Former Tour de France winner Bjarne Riis has claimed doping allegations levied against him put him into depression.
Tyler Hamilton and Michael Rasmussen recently alleged that Riis was fully aware of the doping practices of his riders, and even actively encouraged it. Riis admitted to doping while riding for the Telekom team, including his Yellow Jersey win in 1996, in 2007. Bjarne Riis claimed he struggled to deal with the increased media investigation besides an investigation by the Danish Anti-Doping Authority. In his tell-all book, Rasmussen pointed fingers at many riders like Nicki Sørensen, who he says buried drugs in his backyard, and Ryder Hesjedal to whom the ex-cyclist provided lessons on how to use EPO and cortisone in 2003. Rasmussen indicted Riis, who was his sports director at CSC in 2001 and 2002, and echoed the allegations made by Tyler Hamilton is his 2012 book "The Secret Race” and by Jörg Jaksche.
Riis became the first Tour de France winner to admit using performance enhancing drugs and his doping confession came after the top three finishers in the 1996 Tour have all been linked to doping and two of them have admitted to cheating. At a televised news conference, Riis said he had taken EPO and added he had made errors and he would like to apologize. Riis added that he no longer considered himself a worthy winner of the Tour, and indicated that he would be willing to give back the title. The UCI remarked at that time that even though time limits for sanctioning Riis have expired, it urges the former rider to return his yellow jersey, the symbol of his victory.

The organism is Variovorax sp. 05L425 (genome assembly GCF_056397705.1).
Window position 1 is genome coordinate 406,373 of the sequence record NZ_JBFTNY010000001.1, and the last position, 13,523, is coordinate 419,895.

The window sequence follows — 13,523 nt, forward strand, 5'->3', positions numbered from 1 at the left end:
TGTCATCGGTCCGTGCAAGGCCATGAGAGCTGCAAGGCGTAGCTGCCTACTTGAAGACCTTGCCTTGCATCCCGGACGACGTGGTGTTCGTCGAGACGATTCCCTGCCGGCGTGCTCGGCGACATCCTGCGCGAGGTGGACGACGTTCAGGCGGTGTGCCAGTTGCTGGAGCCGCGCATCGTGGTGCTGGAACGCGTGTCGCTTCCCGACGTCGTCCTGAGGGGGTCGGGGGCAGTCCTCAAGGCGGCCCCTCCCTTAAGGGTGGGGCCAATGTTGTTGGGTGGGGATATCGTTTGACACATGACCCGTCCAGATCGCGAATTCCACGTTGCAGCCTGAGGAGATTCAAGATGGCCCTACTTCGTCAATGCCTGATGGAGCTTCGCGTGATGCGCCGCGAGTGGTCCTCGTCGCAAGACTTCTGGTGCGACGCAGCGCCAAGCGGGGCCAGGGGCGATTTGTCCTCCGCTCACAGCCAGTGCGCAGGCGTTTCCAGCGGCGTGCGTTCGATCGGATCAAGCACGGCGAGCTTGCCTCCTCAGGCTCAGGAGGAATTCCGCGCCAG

In a documentary to be shown on Danish channel DR1, Riis said there have been some tough months but he had prioritized himself. He added that it was a period when he could not make any decisions and it's uncomfortable because you cannot give anything and you cannot be there for anyone else, you cannot be there for yourself. Riis also remarked you are struck at some point and then it just becomes too much and added he had a lot of baggage from his childhood that has never been processed. He also said there have been many things that have come in recent years like when he came clean in 2007 - the process he went through.
Meanwhile, Tyler Hamilton insisted that he has no regrets over the doping allegations in his book 'The Secret Race' that sent his former team manager Bjarne Riis into depression. Hamilton remarked it makes him extremely sad to hear of Riis' depression but the truth is hard sometimes, and he had to tell. Hamilton, who tested positive for a blood transfusion in 2004 and was banned again in 2009, said he probably would continue along the same path as Bjarne if all this had not happened to him and added he was the one trapped in his own prison. Hamilton also said Riis got to be honest with himself and others and he needs to talk because secrets will eat you up inside.